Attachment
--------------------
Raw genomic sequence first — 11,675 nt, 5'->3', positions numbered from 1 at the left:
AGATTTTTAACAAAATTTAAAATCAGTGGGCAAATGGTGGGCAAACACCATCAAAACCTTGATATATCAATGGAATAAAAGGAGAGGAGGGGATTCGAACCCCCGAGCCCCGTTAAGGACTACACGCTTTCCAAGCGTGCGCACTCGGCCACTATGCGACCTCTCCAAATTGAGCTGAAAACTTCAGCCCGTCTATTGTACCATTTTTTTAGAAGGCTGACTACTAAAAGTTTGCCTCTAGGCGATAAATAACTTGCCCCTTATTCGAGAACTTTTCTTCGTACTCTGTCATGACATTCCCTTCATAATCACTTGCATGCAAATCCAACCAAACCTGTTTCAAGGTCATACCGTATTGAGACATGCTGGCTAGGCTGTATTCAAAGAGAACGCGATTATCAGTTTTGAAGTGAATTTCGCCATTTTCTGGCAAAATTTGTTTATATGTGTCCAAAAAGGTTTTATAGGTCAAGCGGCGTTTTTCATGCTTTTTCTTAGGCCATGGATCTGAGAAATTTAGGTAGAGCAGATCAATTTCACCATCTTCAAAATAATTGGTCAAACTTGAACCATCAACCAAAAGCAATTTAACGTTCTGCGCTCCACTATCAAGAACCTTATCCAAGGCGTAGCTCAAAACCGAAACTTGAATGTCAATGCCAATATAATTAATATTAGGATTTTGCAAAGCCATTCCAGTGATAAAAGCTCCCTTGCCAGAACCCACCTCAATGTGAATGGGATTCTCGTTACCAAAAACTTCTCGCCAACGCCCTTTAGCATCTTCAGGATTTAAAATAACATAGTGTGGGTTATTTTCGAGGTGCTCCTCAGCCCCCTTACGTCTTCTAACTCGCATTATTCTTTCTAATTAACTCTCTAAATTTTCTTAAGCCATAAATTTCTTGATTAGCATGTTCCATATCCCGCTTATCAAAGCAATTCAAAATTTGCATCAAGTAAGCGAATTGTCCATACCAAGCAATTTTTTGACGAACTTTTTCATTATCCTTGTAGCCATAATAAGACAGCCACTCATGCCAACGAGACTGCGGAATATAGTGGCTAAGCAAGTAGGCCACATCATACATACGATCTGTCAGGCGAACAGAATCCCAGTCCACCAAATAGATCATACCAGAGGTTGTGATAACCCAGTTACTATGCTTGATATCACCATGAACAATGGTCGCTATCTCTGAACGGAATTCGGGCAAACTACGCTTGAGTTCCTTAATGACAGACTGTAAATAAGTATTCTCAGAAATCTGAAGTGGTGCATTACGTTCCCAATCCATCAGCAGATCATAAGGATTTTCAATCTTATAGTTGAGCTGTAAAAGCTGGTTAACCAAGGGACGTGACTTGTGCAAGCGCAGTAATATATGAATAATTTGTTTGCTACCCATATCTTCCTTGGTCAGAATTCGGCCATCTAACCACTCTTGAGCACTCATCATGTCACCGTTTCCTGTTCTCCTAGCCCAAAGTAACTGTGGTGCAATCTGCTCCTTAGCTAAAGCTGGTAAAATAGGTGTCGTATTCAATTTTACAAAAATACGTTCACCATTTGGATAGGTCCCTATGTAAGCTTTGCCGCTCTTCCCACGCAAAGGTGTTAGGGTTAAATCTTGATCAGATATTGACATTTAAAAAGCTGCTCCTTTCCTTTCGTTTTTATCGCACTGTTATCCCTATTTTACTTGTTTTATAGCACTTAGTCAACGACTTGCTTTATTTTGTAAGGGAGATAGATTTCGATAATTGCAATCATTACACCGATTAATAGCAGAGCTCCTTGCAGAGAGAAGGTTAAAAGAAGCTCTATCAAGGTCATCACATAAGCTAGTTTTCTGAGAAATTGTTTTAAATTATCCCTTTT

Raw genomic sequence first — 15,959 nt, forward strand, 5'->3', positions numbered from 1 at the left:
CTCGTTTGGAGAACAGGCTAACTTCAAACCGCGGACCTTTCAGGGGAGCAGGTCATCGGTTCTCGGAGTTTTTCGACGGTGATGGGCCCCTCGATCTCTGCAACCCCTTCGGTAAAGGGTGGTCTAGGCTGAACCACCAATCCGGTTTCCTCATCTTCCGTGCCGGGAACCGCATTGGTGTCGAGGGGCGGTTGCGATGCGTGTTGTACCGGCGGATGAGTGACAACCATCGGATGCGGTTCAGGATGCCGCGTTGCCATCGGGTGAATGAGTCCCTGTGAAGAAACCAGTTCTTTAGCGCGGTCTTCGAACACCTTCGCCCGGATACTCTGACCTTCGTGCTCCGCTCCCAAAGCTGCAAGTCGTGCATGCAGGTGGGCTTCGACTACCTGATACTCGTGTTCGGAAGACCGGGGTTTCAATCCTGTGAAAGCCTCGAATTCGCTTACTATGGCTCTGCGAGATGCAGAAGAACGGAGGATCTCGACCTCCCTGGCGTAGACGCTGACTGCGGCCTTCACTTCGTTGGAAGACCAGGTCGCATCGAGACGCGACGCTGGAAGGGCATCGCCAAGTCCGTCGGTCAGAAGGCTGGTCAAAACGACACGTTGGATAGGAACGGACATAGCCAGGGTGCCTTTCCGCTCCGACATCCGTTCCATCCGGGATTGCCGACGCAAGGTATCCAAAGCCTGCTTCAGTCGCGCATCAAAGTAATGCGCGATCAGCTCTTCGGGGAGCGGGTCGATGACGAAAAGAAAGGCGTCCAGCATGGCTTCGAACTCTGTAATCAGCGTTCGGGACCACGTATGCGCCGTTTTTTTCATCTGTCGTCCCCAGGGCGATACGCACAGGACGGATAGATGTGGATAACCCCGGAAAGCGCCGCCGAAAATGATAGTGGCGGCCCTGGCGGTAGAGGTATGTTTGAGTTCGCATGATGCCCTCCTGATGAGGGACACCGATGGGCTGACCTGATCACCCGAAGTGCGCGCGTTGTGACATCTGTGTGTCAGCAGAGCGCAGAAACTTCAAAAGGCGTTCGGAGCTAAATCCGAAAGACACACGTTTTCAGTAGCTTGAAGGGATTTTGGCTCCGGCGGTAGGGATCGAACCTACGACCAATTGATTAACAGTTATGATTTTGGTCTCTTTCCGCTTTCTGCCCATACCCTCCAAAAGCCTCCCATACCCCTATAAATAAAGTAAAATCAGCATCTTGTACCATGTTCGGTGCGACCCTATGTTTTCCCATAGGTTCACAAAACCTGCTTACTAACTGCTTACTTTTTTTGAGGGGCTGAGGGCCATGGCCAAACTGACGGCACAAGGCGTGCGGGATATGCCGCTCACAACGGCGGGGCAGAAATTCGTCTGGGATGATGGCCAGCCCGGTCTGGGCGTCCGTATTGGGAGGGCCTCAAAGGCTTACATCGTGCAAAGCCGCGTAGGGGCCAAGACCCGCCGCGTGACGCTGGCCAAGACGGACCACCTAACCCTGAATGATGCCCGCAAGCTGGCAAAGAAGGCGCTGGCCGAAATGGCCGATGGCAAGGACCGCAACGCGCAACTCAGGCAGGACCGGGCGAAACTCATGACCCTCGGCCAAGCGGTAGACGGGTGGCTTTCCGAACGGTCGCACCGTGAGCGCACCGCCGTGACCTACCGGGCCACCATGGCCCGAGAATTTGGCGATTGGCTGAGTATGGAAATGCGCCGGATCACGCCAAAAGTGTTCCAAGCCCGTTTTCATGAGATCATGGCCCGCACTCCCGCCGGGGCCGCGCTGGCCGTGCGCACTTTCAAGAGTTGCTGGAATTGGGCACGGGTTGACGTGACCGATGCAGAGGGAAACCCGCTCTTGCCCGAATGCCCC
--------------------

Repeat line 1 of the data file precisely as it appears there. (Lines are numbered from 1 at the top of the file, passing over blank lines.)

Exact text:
Raw genomic sequence first — 11,675 nt, 5'->3', positions numbered from 1 at the left: